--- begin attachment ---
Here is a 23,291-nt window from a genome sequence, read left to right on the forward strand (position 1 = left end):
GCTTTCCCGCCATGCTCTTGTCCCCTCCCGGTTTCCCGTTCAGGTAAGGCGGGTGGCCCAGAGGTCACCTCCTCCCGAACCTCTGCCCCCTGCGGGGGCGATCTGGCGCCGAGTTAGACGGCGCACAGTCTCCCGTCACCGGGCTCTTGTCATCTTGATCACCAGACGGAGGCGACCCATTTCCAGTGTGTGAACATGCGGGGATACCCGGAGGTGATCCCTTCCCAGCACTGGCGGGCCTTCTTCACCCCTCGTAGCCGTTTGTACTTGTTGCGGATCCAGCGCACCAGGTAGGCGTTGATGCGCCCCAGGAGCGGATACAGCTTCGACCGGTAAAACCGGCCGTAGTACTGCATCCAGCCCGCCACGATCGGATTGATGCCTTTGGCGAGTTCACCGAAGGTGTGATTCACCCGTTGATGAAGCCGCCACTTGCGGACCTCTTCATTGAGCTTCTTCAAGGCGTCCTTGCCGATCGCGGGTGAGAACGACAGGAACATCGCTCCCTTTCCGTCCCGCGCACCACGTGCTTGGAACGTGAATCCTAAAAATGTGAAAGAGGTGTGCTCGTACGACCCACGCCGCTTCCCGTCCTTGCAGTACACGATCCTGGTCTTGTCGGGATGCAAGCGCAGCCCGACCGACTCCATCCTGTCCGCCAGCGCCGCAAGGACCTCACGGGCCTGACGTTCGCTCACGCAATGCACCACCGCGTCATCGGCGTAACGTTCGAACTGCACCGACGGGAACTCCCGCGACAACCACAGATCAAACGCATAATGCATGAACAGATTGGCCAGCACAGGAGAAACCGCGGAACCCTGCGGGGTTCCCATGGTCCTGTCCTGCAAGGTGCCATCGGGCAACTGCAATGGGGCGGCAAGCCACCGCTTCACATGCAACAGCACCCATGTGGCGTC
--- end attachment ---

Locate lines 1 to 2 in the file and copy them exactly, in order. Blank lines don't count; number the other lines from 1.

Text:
Here is a 23,291-nt window from a genome sequence, read left to right on the forward strand (position 1 = left end):
GCTTTCCCGCCATGCTCTTGTCCCCTCCCGGTTTCCCGTTCAGGTAAGGCGGGTGGCCCAGAGGTCACCTCCTCCCGAACCTCTGCCCCCTGCGGGGGCGATCTGGCGCCGAGTTAGACGGCGCACAGTCTCCCGTCACCGGGCTCTTGTCATCTTGATCACCAGACGGAGGCGACCCATTTCCAGTGTGTGAACATGCGGGGATACCCGGAGGTGATCCCTTCCCAGCACTGGCGGGCCTTCTTCACCCCTCGTAGCCGTTTGTACTTGTTGCGGATCCAGCGCACCAGGTAGGCGTTGATGCGCCCCAGGAGCGGATACAGCTTCGACCGGTAAAACCGGCCGTAGTACTGCATCCAGCCCGCCACGATCGGATTGATGCCTTTGGCGAGTTCACCGAAGGTGTGATTCACCCGTTGATGAAGCCGCCACTTGCGGACCTCTTCATTGAGCTTCTTCAAGGCGTCCTTGCCGATCGCGGGTGAGAACGACAGGAACATCGCTCCCTTTCCGTCCCGCGCACCACGTGCTTGGAACGTGAATCCTAAAAATGTGAAAGAGGTGTGCTCGTACGACCCACGCCGCTTCCCGTCCTTGCAGTACACGATCCTGGTCTTGTCGGGATGCAAGCGCAGCCCGACCGACTCCATCCTGTCCGCCAGCGCCGCAAGGACCTCACGGGCCTGACGTTCGCTCACGCAATGCACCACCGCGTCATCGGCGTAACGTTCGAACTGCACCGACGGGAACTCCCGCGACAACCACAGATCAAACGCATAATGCATGAACAGATTGGCCAGCACAGGAGAAACCGCGGAACCCTGCGGGGTTCCCATGGTCCTGTCCTGCAAGGTGCCATCGGGCAACTGCAATGGGGCGGCAAGCCACCGCTTCACATGCAACAGCACCCATGTGGCGTC